Article: article from journal or magazin.
Exovesicles from human activated dendritic cells fuse with resting dendritic cells, allowing them to present alloantigens.
American Journal of Pathology
Publication types: Journal Article ; Research Support, Non-U.S. Gov't Publication Status: ppublish
Dendritic cells (DCs) can release microvesicles, but the latter's numbers, size, and fate are unclear. Fluorescently labeled DCs were visualized by laser-scanning microscopy. Using a Surpass algorithm, we were able to identify and quantify per cell several hundred microvesicles released from the surface of stimulated DCs. We show that most of these microvesicles are not of endocytic origin but result from budding of the plasma membrane, hence their name, exovesicle. Using a double vital staining, we show that exovesicles isolated from activated DCs can fuse with the membrane of resting DCs, thereby allowing them to present alloantigens to lymphocytes. We concluded that, within a few hours from their release, exovesicles may amplify local or distant adaptive immunological response.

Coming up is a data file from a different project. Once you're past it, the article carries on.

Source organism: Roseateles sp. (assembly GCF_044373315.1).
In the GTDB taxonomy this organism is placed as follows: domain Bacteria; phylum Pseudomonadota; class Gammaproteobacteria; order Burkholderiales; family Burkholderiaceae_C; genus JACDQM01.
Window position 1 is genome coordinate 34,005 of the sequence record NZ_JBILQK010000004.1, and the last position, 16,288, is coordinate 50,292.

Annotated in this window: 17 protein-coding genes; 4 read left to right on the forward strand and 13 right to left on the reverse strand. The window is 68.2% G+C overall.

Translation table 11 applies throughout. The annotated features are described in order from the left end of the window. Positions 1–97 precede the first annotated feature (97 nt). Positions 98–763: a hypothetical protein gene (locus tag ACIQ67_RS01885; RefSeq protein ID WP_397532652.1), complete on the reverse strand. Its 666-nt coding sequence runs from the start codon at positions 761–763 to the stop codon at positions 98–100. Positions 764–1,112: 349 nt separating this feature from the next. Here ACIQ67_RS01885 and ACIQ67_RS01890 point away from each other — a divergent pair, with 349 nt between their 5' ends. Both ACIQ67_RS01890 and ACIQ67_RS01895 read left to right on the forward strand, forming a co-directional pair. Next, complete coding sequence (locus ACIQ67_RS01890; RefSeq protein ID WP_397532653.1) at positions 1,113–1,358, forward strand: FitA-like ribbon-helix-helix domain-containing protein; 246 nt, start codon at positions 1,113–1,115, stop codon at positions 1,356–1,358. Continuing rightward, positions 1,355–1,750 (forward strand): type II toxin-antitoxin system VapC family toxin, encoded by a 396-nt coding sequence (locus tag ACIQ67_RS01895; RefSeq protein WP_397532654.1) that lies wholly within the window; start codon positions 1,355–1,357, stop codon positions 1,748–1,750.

Antigen Presentation, Cell Differentiation, Cell Membrane/physiology, Coculture Techniques, Cytoplasmic Vesicles/immunology, Cytoplasmic Vesicles/physiology, Dendritic Cells/immunology, Dendritic Cells/ultrastructure, Humans, Isoantigens/physiology, Lipopolysaccharides/pharmacology, Microscopy, Confocal/methods, Monocytes/physiology
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